I do agree with you that Israel would not be under any imminent danger if the US stopped sending aid. This isn’t 1967 and Israel’s neighbors are not longer hell bent on it’s destruction. After all, Israel is a convenient scapegoat and Egyptian honor/face, at least, was repaired with the recapture of the Sinai.

  • joe

    “It is likely that the increasing pluralism of a Middle East less and less defined by such concepts as an ‘indivisible Arab Muslim nation’ will be a more hospitable place for non-Arab, non-Sunni states. In such a Middle East Israel will not be the one glaring exception to an otherwise uniform pattern; it will be one of many elements in a region whose political structure will increasingly reflect its rich cultural, religious and linguistic diversity.”

    Professor Mead, I hate to say it but this is just Pollyannaish conjecture. The mere fact that Arab nations are willing to work with Israel in an unofficial capacity, when exigencies demand, does not announce a new era of ‘pluralism’ in the Middle East; it reflects the weakness of the Arab countries’ capacities: Egypt and Jordan are the only countries that have officially recognized Israel. The other Arab states refuse to acknowledge Israel’s de jure existence. Facts on the ground are of course different, but if you refuse to acknowledge the legitimacy of my state from its inception until the present day, I would characterize that unhappy state of relations as ‘zero-sum’.
    The indivisible Arab Nation, as a transnational actor, was mortally wounded in ’73 and died in 1979. The indivisible Arab culture has been around in the Levant and Maghreb since the wars of conquest and is not going anywhere. Historically, the Sunni and Shi’a states have never had peace. The Fatimid Empire ruled Egypt for centuries yet now only 3-5% of the population is Shi’a. Look at the treatment of Shi’a minorities in Saudi Arabia, Bahrain, and Qatar etc. or conversely the treatment of Sunnis in Shi’a states—okay, just have Iran here but it’s not good. When the Druze or Alawities fight for their own account or for Syria, Lebanon and Israel, they fight for survival. I do not think I need to mention how Christians are treated in the Middle East, Baha’i or non-“people of the book”. Even if not properly enforced in western history, the region has no history of a cuius religio, cuius regio legal precept. (As an aside, think of the survival of the Emirate of Granada after the battle of las navas de Tolosa in 1212 until 1492. The Emirate much like Israel was a hated occupier, being heathens and all, but tolerated as a bastion of trade with Levant and beyond. Similar to Israel, it was powerful militarily comprised of approximately 60 fortified towns and able to call upon a sizeable and competent army. The Spanish Kingdoms did not attempt to conquer it for almost 300 years. Can you think that the Arab states will leave Israel alone in relative peace for a similar period of time, even though the Palestinians, the Egyptians and the Jordanians all benefit economically from its existence? I do not see it happening.)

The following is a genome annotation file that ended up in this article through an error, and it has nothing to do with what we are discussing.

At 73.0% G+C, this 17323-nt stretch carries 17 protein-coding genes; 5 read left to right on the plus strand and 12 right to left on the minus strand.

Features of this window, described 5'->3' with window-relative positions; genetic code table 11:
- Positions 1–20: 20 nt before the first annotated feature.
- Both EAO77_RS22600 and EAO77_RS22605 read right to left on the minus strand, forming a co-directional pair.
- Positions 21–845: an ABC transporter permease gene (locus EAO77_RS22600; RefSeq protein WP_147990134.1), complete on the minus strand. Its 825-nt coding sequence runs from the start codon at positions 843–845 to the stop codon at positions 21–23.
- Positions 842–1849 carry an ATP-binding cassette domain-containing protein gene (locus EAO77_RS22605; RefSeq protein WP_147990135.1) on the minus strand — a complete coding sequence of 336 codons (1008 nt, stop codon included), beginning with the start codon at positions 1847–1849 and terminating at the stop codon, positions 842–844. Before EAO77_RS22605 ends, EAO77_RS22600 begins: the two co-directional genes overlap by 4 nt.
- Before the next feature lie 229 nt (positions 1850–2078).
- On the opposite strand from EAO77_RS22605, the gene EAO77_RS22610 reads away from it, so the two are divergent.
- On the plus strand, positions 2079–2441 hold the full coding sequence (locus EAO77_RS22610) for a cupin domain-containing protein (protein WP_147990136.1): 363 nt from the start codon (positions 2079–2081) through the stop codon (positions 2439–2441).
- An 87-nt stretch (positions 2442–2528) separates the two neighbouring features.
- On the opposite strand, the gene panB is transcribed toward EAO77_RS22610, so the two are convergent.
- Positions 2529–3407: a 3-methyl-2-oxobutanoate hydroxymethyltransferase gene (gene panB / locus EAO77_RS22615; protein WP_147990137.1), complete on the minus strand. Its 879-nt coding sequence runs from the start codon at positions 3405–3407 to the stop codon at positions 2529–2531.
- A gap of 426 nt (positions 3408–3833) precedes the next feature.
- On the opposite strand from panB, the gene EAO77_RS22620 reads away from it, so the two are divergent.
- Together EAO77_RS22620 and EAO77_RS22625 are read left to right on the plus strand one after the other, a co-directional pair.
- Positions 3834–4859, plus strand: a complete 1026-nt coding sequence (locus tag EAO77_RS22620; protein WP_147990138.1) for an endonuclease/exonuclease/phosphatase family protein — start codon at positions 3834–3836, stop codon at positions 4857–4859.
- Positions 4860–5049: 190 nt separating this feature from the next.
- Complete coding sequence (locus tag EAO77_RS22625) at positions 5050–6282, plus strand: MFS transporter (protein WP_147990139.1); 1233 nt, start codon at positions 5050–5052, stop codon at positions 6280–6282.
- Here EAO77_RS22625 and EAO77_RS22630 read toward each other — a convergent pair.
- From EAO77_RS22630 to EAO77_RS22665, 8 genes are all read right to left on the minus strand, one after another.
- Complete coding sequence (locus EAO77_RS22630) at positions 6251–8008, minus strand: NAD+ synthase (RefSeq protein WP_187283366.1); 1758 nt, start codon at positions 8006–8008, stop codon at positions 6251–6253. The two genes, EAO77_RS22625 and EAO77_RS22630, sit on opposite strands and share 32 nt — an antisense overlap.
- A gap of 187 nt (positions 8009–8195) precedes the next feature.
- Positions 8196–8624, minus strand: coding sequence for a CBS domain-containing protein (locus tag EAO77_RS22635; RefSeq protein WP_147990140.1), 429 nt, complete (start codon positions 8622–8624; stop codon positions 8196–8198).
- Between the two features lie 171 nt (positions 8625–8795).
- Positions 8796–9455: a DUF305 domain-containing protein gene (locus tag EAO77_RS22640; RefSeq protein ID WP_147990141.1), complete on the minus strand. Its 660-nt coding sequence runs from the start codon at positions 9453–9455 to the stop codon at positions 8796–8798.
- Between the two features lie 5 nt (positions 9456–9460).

Granted these examples are intra-State minorities, but the proposition that a more pluralistic Middle East will be a more peaceful one would be an historical anomaly though a welcome one.

  • Frank from Texas

    I think Mr. Mead is right in that the status quo exists as it’s less painful than any readily acheivable alternatives.

    It keeps the victims in place for ready use by the various players, it gives Europeans a cause to feel holier than thou over, and it doesn’t cost much for to maintain as the people keeping the misery going, are not the ones living in it.

    The real answer, mentioned very rarely, but mentioned on occasion is not the two state solution, but the 5 state solution:

    Have Egypt take back Gaza and accept the residents as their long lost countrymen, have Jordan take back the “Trans Jordan” and do the same, have Syria accept a tiny piece of lowlands East of the Golan Heights as “enough” (Israel can’t realistically trust them with the actual heights in this or any foreseeable lifetime).

    I don’t think that there’s anything resembling a valid territorial claim at play at the Lebanese border, Shebaa Farms being at best a red herring, but if it made a comprehensive and permanent deal possible, I guess some sort of deal could be made to happen.

  • K2K

    I am very glad to see a comparison to the US/Cuba frozen conflict and Israel/Palestinians. The current U.S. administration refuses to engage Cuba through proximity talks. Quite ironic when one considers that the U.S. should be leading by example with the former U.S. colony of Cuba, instead of first coercing the proximity talks on Israel and the U.S.-preferred Palestinians (Abbas and unelected Fayyad).
    Even more tragic is the U.S. making the I/P confilct so central to U.S. foreign policy when the actual centrality is Lebanon-Hezbollah-Syria-Iran.
    Why is no one even mentioning self-determination for the Kurds?

  • Pingback: Walter Russell Mead on “frozen conflicts” and Israel « Spin, strangeness, and charm()

  • Kolya

    One thing one might consider before looking at silver linings – the forces of political Islam (Iran, Muslim brotherhood) have established two beachheads directly bordering the state of Israel. Their appeal to Muslims living in the Middle East is “follow us – we will be strong enough to defeat Israel and obtain ‘justice'”.

    Until they have suffered a credible defeat, it is unlikely that there will much of a peace. To win against these forces Israel will have to fight in a particularly brutal way (at least to Western eyes).

    However Israel’s friends in the West are progressively tying it’s hands behind it’s back. Israel will be made to choose between survival versus international political legitimacy because it’s enemies will never be held to the same moral standards.

  • More reasonable words from J Street Executive Director Jeremy Ben-Ami: